How to Get a Tuition-Free Crash Course in Media Relations, Part II

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On July 14 on this web site I authored a post detailing how PR practitioners can obtain a tuition-free master course in media relations by paying attention to the political scene.

Since then politicians' actions have provided an addendum to that post. Here they are:

  • In a PR crisis situation, have the executive's attorney clear all statements and tweets before distributing to reporters.
  • In a PR crisis situation, make certain that any third parties that you might use to defend your client, no matter how prominent they are, have a completely unblemished record.
  • The higher up in the pecking order that an executive with a PR crisis is, the deeper investigative reporters will dig.
  • Before booking executives for media interviews, review previous stories or comments made on TV programs. Review those with the executive to be certain he/she doesn’t make contradictory statements, unless the situation has changed.
  • Never exaggerate an executive or brand's accomplishments. Journalists are sure to check your statements.
  • Always advise executives to avoid making promises that they don’t intend to, or can’t, carry out.
  • Don’t book executives on TV news shows that will be broadcast later. They can be edited to your disadvantage. This falls under defensive PR.
  • If reporters trail your executive and shout questions, instruct the executive not to answer them.
  • Talking tough to journalists will not get them to change their reporting.
  • Trying to get ahead of a story is a PR tactic that doesn’t work. As a former reporter and editor I never thought it worked, even though many crisis specialists still advocate doing so.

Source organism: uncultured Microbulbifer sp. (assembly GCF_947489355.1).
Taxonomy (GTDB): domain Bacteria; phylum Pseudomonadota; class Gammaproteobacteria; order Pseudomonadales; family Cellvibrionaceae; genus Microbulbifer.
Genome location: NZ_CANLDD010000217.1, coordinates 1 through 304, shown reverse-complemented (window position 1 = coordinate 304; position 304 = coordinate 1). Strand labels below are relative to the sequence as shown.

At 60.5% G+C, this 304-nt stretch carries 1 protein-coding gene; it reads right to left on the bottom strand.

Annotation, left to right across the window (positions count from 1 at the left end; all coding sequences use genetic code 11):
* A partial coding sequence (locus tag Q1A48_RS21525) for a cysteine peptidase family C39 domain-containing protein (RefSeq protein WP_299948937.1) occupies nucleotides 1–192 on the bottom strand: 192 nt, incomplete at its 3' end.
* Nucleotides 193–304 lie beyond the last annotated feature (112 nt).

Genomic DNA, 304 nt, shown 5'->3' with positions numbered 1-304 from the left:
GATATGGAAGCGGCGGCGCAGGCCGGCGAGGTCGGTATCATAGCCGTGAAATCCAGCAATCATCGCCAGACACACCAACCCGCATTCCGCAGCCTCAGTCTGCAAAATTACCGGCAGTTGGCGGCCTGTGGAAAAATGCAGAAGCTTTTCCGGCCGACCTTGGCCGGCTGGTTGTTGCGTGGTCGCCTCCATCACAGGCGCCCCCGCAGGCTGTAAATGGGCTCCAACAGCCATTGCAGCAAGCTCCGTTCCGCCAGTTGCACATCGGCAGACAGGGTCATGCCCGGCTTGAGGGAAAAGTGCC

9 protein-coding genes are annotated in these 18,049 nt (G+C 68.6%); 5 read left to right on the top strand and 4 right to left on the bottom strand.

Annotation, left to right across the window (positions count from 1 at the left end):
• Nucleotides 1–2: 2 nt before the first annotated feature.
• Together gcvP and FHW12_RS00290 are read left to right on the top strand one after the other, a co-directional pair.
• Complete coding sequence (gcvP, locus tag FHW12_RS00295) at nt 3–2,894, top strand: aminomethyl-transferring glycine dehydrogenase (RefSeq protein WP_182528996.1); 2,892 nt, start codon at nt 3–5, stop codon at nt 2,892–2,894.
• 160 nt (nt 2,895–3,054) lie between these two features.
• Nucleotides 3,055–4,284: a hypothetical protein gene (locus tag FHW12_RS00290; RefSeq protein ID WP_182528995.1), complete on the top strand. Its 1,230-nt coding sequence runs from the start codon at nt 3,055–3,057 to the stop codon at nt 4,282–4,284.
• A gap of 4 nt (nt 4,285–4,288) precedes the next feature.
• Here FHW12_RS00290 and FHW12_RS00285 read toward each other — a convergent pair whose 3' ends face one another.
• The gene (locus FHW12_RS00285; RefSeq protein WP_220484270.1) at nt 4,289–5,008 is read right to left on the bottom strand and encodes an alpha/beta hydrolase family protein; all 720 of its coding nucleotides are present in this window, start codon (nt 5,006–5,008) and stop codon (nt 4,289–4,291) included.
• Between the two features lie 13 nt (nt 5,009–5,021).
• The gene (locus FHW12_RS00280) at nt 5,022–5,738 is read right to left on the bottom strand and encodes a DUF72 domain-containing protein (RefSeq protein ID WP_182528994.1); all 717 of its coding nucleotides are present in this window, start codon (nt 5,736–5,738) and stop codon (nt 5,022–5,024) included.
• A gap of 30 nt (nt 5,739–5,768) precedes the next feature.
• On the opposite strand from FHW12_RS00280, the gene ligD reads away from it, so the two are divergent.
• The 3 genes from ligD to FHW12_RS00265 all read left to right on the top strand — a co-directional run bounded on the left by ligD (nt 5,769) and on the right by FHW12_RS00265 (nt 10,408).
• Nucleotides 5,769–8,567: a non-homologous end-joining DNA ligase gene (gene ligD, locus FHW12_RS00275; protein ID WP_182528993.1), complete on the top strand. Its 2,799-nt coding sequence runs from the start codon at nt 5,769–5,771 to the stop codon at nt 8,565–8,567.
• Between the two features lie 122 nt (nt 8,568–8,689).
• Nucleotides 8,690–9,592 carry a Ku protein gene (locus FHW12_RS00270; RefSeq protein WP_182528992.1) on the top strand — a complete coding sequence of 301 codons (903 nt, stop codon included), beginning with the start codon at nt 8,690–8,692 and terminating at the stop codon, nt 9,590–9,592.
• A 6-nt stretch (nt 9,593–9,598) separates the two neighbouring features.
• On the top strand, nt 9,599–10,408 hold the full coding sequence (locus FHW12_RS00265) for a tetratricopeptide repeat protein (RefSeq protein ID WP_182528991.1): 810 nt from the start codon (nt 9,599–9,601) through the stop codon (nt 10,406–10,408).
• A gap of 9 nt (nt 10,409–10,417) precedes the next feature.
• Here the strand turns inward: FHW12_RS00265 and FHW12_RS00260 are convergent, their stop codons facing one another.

• Another recommended PR tactic that hasn’t worked since the advent of the 24-hour news cycle is releasing bad news late Friday or right before a holiday. It will fail to reduce major coverage, even though many crisis specialists still advocate doing so and apparently so does the White House communications team. At best, it will stint coverage for a news cycle or two. Want proof? Research news that was released late Friday and then Google the coverage it received.
  • Never speak negatively about others when talking to a reporter.
  • Never use crude language when speaking to a reporter.
  • Never assume that just because you or an executive tells a reporter “It’s off the record” it really is off the record, unless there is a clear understanding. Even then, it’s best to never say anything that you don’t want to see in print or hear on TV.

Another mistake is to attack a reporter’s or news outlet's integrity. Not only will the reporter or news organization fight back, but it is likely the confrontation will be rehashed on the political cable TV shows for days.

Avoid releasing information in a drip-by-drip fashion. It makes for a string of stories.

Always be aware that if an executive is in legal trouble, you, the PR rep, might be questioned by reporters or legally deposed. Never, ever, mislead or lie to protect your executive or brand. It could put you in legal jeopardy. Also, as is evident by the White House communication’s shuffle, falling on your sword to defend your chief does not guarantee that your job is secure. Remember Niccolo Machiavelli’s quote from The Prince: “The promise given was a necessity of the past: the word broken is a necessity of the present.”

The 2016-17 political scene has provided multiple tuition-free master courses in PR crises media relations. More lessons are likely to emerge.

Arthur Solomon is a former journalist and was SVP/senior counselor at Burson-Marsteller. A frequent contributor to PR publications, he was on the Seoul Peace Prize nominating committee. He can be reached at: arthursolomon4pr@juno.com